An early investor and director on the Soul of the South board resigned his position last week.
Mac Hogan, who invested $375,000 in the fledgling television network, submitted a brief letter to Secretary Bill Campbell and board Chairman Ladly Abraham on Tuesday. The letter stated that Hogan was resigning from the board and all related entities.
“There has been no communication from you or anyone else for months,” Hogan wrote. “I assume the company has ceased operations. In any event my resignation stands.”
You might recall that Soul of the South received nearly $2 million in investment from the state, cobbled together by the Arkansas Development Finance Authority and the Arkansas Economic Development Commission. The company’s CEO, Doug McHenry, said in March that the company was struggling to pay its bills and he was working to raise money just to get through the next three to four months. Weeks later, the board considered “winding down” operations, but no decision was made.
The company is also the subject of a pending lawsuit arguing that Soul of the South, its owners and related entities breached a contract to lease broadcasting time from a Chicago television station. KM LPTV of Chicago-13 LLC, the licensee of WOCK-CD, claims the company owes $1.89 million.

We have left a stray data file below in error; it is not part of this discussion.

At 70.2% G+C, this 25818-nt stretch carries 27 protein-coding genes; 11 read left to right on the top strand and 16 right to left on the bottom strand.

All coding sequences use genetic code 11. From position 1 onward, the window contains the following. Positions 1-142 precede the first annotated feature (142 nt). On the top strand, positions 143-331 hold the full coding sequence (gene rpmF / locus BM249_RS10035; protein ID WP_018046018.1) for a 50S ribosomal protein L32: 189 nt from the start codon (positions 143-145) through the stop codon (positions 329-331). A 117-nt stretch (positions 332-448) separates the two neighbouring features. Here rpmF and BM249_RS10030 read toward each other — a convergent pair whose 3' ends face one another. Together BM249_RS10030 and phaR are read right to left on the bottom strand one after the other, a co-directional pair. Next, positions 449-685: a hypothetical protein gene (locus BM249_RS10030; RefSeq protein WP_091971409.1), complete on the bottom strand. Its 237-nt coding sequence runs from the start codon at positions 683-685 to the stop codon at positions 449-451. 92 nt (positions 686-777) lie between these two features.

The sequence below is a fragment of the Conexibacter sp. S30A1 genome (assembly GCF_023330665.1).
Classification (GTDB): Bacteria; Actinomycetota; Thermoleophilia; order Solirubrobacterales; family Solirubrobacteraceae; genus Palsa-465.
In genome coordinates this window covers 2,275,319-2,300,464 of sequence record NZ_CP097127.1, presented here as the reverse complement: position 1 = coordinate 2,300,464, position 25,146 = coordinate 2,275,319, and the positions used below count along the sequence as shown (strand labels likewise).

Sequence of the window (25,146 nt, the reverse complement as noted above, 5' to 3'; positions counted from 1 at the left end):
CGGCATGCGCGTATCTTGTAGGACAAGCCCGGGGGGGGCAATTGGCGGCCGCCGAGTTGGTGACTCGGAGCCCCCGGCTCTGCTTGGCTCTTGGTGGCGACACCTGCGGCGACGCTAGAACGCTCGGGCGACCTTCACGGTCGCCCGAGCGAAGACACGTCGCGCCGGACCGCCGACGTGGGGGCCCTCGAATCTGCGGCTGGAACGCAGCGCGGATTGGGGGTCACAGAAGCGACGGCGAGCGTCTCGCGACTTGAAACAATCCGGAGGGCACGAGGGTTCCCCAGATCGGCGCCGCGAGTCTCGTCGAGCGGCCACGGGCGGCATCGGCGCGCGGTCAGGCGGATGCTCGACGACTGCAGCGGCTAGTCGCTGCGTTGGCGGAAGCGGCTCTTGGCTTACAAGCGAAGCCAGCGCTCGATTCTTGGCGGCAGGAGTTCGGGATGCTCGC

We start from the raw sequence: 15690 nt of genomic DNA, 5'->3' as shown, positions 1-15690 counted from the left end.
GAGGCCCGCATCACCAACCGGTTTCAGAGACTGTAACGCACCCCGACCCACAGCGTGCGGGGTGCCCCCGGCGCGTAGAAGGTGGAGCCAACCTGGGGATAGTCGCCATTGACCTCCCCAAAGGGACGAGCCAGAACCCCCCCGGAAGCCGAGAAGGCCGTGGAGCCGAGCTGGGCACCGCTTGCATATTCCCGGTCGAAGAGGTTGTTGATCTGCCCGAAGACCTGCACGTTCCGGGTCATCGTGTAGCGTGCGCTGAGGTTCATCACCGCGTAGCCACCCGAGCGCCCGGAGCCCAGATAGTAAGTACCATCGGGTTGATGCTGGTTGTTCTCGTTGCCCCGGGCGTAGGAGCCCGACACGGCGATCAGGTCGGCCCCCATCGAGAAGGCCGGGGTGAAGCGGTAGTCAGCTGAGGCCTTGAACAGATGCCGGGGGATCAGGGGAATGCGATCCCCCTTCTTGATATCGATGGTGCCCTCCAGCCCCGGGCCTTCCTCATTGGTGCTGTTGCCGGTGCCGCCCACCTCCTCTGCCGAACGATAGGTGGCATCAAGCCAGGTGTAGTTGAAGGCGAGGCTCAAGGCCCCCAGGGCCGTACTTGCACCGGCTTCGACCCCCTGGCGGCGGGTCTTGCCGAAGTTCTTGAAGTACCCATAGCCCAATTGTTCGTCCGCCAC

Soul of the South has said that the contract terms cited by KM LPTV are not the terms it agreed to.
Campbell said that Hogan’s claim that the company had ceased operations was not true. He said that sales have improved, but didn’t respond to requests for financial information.
“I think Mac has been busy on other issues. [Soul of the South] is active and we are very busy,” Campbell said in an email.
Brad Henry, the vice president for development finance at the Arkansas Development Finance Authority, who serves on the board, said it was true that the board had not been provided with recent information about the company’s finances. He said the board hasn’t had a meeting in several months.
“It’s a little concerning that they haven’t had one in some time,” Henry said.
McHenry, the company’s CEO, has not returned phone or email messages seeking comment in recent weeks.